Pakistan: Origins, Identity and Future
By Pervez Hoodbhoy
Routledge, London and New York 2023
ISBN: 9781032458953
476pp.

“There are worse crimes than burning books. One of them is not reading them.” These words of wisdom from former US Poet Laureate and 1987 Nobel Laureate for Literature Joseph Brodksy, also paraphrased in the novel Fahrenheit 451 by Ray Bradbury, may apply in spades to Pervez Hoodbhoy’s latest book on the changing idea of Pakistan.

This valuable discourse on the emergence of Pakistan, its current travails and likely future may well become one of the more unread books in Pakistan for some time to come, especially among those who have pretensions of being the so-called intelligentsia. Pakistan sadly thus remains a crime scene for the literary world.

Hoodbhoy has written a penetrating and well-researched volume on the birth of the idea of Pakistan and its shape-shifting over time at the hands of different social and political leaders, and in different regional and global circumstances. His most valuable contribution lies in showing the mirror to Pakistani society that often drowns itself in self-pity and victimhood and chooses wishful thinking and hope, instead of well-wrought and grounded policy prescriptions, to cope with the vicissitudes of economics and politics.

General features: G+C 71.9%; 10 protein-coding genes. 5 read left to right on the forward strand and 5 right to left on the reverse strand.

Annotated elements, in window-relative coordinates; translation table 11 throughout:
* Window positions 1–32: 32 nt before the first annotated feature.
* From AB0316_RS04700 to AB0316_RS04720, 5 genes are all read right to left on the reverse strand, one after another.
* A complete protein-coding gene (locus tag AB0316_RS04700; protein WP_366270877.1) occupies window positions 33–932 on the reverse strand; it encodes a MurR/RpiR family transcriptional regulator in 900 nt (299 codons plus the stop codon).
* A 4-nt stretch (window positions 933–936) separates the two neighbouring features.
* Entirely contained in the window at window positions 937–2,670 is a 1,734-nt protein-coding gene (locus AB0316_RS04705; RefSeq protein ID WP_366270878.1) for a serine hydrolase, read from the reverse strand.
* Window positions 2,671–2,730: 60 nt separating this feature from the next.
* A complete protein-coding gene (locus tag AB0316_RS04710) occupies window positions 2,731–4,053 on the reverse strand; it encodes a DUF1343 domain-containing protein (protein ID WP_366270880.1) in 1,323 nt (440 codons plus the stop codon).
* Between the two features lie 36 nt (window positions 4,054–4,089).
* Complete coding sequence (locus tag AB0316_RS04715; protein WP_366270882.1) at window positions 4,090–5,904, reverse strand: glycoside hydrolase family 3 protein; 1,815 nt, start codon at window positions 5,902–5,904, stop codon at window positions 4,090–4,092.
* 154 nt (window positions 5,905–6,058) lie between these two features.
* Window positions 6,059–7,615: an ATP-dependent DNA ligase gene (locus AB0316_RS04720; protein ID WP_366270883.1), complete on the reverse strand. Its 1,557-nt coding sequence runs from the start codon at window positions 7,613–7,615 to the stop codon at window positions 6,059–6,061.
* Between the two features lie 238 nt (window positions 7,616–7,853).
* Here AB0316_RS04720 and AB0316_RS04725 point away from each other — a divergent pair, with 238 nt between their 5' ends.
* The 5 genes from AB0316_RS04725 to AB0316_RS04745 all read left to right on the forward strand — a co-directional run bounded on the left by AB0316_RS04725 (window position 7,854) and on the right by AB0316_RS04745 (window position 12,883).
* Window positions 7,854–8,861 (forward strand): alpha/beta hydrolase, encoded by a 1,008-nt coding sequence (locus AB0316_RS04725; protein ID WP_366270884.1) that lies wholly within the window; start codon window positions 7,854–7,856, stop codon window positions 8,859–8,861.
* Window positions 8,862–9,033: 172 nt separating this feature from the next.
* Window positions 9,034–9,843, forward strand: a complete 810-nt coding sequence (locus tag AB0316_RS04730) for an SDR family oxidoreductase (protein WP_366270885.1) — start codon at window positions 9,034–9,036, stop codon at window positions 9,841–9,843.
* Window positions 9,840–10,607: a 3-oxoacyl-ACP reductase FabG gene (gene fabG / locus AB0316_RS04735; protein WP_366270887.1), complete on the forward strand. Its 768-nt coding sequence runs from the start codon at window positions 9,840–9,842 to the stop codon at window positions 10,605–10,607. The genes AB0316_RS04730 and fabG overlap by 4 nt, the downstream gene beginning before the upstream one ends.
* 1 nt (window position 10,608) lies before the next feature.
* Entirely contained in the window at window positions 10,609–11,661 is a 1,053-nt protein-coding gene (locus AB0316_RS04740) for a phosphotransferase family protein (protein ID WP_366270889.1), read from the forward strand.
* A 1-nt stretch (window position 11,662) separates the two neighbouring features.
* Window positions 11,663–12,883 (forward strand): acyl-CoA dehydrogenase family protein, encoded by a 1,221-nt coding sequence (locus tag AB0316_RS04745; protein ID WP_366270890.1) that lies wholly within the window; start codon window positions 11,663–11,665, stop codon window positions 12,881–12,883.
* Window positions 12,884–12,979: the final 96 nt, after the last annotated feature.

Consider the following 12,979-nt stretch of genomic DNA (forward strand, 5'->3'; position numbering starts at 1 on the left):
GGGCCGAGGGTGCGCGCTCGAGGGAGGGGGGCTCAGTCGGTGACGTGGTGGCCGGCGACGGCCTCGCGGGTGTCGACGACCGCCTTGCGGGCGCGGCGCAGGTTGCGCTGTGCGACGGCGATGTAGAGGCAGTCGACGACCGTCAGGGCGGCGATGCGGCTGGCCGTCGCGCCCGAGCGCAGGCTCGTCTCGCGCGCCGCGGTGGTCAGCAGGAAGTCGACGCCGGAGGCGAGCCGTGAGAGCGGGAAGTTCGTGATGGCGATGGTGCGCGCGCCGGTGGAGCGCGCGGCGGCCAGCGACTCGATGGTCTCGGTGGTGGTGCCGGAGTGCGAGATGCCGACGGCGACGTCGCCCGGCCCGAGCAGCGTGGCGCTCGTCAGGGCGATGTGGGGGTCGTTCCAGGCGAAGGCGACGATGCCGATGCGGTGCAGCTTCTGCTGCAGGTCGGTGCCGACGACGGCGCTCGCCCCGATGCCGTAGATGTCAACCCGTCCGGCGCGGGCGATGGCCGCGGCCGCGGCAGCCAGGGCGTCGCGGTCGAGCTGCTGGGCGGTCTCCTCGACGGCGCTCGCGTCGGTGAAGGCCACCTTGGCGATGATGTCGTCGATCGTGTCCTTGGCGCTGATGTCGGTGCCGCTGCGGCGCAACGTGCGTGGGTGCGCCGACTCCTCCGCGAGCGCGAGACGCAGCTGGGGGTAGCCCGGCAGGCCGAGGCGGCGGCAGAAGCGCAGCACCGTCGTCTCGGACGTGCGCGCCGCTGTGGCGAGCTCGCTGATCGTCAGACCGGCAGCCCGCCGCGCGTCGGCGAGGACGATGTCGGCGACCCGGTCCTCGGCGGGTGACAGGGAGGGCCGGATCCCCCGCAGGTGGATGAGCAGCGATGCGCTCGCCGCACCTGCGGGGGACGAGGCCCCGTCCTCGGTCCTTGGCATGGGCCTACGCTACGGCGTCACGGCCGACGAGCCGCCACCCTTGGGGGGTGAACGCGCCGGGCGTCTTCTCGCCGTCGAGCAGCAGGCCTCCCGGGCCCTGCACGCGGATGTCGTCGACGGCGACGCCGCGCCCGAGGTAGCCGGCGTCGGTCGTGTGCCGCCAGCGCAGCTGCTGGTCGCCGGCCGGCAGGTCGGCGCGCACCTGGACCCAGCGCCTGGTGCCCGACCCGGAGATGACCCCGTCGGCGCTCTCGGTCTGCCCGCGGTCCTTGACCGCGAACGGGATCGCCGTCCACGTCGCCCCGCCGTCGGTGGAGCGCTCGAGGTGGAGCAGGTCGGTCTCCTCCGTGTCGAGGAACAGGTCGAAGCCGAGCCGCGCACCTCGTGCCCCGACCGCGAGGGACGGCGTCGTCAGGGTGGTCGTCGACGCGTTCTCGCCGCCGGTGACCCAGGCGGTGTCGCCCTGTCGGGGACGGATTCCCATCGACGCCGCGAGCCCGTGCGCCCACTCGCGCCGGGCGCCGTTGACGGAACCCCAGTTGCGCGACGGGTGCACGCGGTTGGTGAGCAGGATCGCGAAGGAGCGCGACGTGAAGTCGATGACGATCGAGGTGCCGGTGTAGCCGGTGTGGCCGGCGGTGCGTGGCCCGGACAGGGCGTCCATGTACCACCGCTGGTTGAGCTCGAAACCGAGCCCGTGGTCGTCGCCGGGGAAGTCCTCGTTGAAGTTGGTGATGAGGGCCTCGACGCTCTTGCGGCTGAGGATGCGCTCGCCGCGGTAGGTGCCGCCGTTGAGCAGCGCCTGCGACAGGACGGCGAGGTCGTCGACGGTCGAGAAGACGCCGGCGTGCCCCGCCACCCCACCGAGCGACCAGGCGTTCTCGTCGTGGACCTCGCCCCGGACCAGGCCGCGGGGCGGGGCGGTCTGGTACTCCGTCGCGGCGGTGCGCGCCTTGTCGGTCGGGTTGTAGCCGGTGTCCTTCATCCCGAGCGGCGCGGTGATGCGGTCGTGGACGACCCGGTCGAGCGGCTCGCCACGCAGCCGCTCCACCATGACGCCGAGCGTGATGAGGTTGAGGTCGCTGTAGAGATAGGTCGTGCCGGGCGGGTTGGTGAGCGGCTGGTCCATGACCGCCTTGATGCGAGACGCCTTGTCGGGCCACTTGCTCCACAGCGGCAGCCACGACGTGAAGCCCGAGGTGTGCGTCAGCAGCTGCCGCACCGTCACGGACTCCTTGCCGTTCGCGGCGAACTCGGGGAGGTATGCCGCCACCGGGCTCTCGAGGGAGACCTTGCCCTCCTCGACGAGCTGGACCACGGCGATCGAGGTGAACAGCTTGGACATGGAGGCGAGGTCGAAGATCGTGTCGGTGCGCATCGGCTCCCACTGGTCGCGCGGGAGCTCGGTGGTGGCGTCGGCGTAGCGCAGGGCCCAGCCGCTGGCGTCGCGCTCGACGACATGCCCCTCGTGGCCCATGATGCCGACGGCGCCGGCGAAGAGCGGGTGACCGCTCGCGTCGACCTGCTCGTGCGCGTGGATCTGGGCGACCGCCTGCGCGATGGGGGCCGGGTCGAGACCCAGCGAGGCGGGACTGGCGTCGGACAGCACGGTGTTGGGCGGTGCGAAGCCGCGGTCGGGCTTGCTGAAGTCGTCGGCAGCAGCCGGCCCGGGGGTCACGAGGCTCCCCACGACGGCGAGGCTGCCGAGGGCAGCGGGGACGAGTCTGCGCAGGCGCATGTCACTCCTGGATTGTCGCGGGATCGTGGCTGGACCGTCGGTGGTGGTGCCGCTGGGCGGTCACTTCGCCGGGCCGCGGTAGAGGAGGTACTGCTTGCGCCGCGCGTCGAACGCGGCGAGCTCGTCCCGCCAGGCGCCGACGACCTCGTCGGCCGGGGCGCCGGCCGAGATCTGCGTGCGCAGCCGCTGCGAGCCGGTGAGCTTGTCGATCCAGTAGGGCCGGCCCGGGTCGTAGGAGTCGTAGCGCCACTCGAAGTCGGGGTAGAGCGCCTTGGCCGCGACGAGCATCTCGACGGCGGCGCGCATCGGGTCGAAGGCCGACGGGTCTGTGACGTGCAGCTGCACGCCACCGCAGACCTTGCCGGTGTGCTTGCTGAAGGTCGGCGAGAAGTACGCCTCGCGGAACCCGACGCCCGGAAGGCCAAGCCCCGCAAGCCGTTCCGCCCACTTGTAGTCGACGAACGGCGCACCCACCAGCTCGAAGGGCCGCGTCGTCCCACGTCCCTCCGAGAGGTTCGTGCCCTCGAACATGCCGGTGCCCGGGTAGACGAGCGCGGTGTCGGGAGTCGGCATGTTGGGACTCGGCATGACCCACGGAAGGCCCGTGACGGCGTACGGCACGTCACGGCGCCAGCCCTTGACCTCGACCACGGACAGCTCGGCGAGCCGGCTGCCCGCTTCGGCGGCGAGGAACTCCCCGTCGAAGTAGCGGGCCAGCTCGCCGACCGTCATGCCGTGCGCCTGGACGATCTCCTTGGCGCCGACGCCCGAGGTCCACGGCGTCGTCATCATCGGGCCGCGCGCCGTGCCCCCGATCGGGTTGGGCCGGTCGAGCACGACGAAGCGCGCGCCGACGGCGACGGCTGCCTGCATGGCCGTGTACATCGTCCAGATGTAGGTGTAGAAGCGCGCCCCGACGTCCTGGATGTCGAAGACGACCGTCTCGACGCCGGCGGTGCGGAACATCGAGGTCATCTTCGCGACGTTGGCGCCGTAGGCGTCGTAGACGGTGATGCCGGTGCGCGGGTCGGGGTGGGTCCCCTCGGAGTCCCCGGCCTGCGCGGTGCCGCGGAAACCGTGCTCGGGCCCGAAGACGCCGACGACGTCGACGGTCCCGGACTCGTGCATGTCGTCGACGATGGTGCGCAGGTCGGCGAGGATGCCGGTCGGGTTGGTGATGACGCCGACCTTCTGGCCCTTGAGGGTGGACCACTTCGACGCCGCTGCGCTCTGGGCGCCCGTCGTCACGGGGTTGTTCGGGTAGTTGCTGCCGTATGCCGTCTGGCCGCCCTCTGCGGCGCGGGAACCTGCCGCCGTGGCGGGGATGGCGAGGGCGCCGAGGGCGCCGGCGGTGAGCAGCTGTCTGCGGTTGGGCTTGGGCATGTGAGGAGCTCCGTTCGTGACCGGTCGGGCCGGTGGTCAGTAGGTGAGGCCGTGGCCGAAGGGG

He brings to this task a physicist’s training and the eloquence of a well-read man. His unvarnished commentary, especially on revered national heroes and historical figures, whose knowledge and skills he respects but whom he puts under his critical microscope nevertheless, will provoke outrage and anger from the non-readers of his book.

Pervez Hoodbhoy’s recent book on the birth of the idea of Pakistan and its shape-shifting over time, is a clinical academic dissection of history and society and deserves serious reading and debate

I hope I am horribly wrong in this assessment. This book deserves serious reading and debate in civil and military society, so that Pakistan is better prepared to face the existential challenges of our times.

Hoodbhoy clinically dissects the Two-Nation Theory that has been taken as the gospel upon which the idea of Pakistan was founded and nurtured. He presents detailed arguments and sources for his position while leaning toward the view that, at different times, Muslim leaders in British India chose to ignore historical realities of the area that became British India to create, purposefully, a separateness between them and the Hindu majority of the region.

At the same time, he shows how there was no single or dominant Hindu entity that claimed to be the precursor of modern India. Politicians, including rural religious and agricultural elites, manipulated tensions between Hindus and Muslims to garner advantages for themselves.

In doing so, they sowed the seeds of national conflict that threaten global peace today, as nuclear-armed India and Pakistan face off with enough destructive power to wipe each other off the face of the Earth and leave the northern hemisphere under nuclear winter for up to six months.